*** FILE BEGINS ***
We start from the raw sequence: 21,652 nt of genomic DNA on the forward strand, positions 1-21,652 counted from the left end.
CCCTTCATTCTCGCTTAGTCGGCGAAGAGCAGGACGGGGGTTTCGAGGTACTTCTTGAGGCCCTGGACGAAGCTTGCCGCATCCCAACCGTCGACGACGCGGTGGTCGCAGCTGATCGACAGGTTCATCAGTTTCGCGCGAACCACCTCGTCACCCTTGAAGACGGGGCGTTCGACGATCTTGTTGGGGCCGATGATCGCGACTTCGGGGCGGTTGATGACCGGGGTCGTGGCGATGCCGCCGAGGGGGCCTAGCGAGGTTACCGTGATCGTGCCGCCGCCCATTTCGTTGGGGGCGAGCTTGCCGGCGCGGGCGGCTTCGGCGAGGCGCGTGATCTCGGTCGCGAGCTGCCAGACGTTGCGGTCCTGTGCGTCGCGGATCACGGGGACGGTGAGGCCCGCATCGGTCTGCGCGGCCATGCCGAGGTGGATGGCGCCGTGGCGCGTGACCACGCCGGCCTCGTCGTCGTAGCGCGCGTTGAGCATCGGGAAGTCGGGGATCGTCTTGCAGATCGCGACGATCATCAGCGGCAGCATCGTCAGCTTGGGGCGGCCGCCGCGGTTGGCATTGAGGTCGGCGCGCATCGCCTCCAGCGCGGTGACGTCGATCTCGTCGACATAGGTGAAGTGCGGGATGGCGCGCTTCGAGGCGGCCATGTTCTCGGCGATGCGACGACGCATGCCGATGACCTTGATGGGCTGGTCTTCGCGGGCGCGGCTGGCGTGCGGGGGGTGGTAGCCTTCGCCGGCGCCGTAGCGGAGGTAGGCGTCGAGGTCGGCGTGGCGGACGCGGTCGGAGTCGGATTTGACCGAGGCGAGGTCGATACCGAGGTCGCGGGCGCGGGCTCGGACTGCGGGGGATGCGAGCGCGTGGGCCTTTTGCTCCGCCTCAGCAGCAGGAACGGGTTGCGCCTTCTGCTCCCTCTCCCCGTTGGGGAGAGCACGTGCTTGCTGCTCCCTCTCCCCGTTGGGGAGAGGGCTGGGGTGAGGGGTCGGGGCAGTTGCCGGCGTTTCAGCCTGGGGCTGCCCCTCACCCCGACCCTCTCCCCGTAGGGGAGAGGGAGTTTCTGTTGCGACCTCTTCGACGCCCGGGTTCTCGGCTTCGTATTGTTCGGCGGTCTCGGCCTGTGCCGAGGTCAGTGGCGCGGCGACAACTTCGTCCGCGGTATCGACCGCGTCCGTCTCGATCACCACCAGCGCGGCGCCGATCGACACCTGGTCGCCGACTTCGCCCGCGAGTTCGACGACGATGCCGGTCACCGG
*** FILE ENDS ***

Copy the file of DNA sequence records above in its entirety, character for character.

We start from the raw sequence: 21,652 nt of genomic DNA on the forward strand, positions 1-21,652 counted from the left end.
CCCTTCATTCTCGCTTAGTCGGCGAAGAGCAGGACGGGGGTTTCGAGGTACTTCTTGAGGCCCTGGACGAAGCTTGCCGCATCCCAACCGTCGACGACGCGGTGGTCGCAGCTGATCGACAGGTTCATCAGTTTCGCGCGAACCACCTCGTCACCCTTGAAGACGGGGCGTTCGACGATCTTGTTGGGGCCGATGATCGCGACTTCGGGGCGGTTGATGACCGGGGTCGTGGCGATGCCGCCGAGGGGGCCTAGCGAGGTTACCGTGATCGTGCCGCCGCCCATTTCGTTGGGGGCGAGCTTGCCGGCGCGGGCGGCTTCGGCGAGGCGCGTGATCTCGGTCGCGAGCTGCCAGACGTTGCGGTCCTGTGCGTCGCGGATCACGGGGACGGTGAGGCCCGCATCGGTCTGCGCGGCCATGCCGAGGTGGATGGCGCCGTGGCGCGTGACCACGCCGGCCTCGTCGTCGTAGCGCGCGTTGAGCATCGGGAAGTCGGGGATCGTCTTGCAGATCGCGACGATCATCAGCGGCAGCATCGTCAGCTTGGGGCGGCCGCCGCGGTTGGCATTGAGGTCGGCGCGCATCGCCTCCAGCGCGGTGACGTCGATCTCGTCGACATAGGTGAAGTGCGGGATGGCGCGCTTCGAGGCGGCCATGTTCTCGGCGATGCGACGACGCATGCCGATGACCTTGATGGGCTGGTCTTCGCGGGCGCGGCTGGCGTGCGGGGGGTGGTAGCCTTCGCCGGCGCCGTAGCGGAGGTAGGCGTCGAGGTCGGCGTGGCGGACGCGGTCGGAGTCGGATTTGACCGAGGCGAGGTCGATACCGAGGTCGCGGGCGCGGGCTCGGACTGCGGGGGATGCGAGCGCGTGGGCCTTTTGCTCCGCCTCAGCAGCAGGAACGGGTTGCGCCTTCTGCTCCCTCTCCCCGTTGGGGAGAGCACGTGCTTGCTGCTCCCTCTCCCCGTTGGGGAGAGGGCTGGGGTGAGGGGTCGGGGCAGTTGCCGGCGTTTCAGCCTGGGGCTGCCCCTCACCCCGACCCTCTCCCCGTAGGGGAGAGGGAGTTTCTGTTGCGACCTCTTCGACGCCCGGGTTCTCGGCTTCGTATTGTTCGGCGGTCTCGGCCTGTGCCGAGGTCAGTGGCGCGGCGACAACTTCGTCCGCGGTATCGACCGCGTCCGTCTCGATCACCACCAGCGCGGCGCCGATCGACACCTGGTCGCCGACTTCGCCCGCGAGTTCGACGACGATGCCGGTCACCGG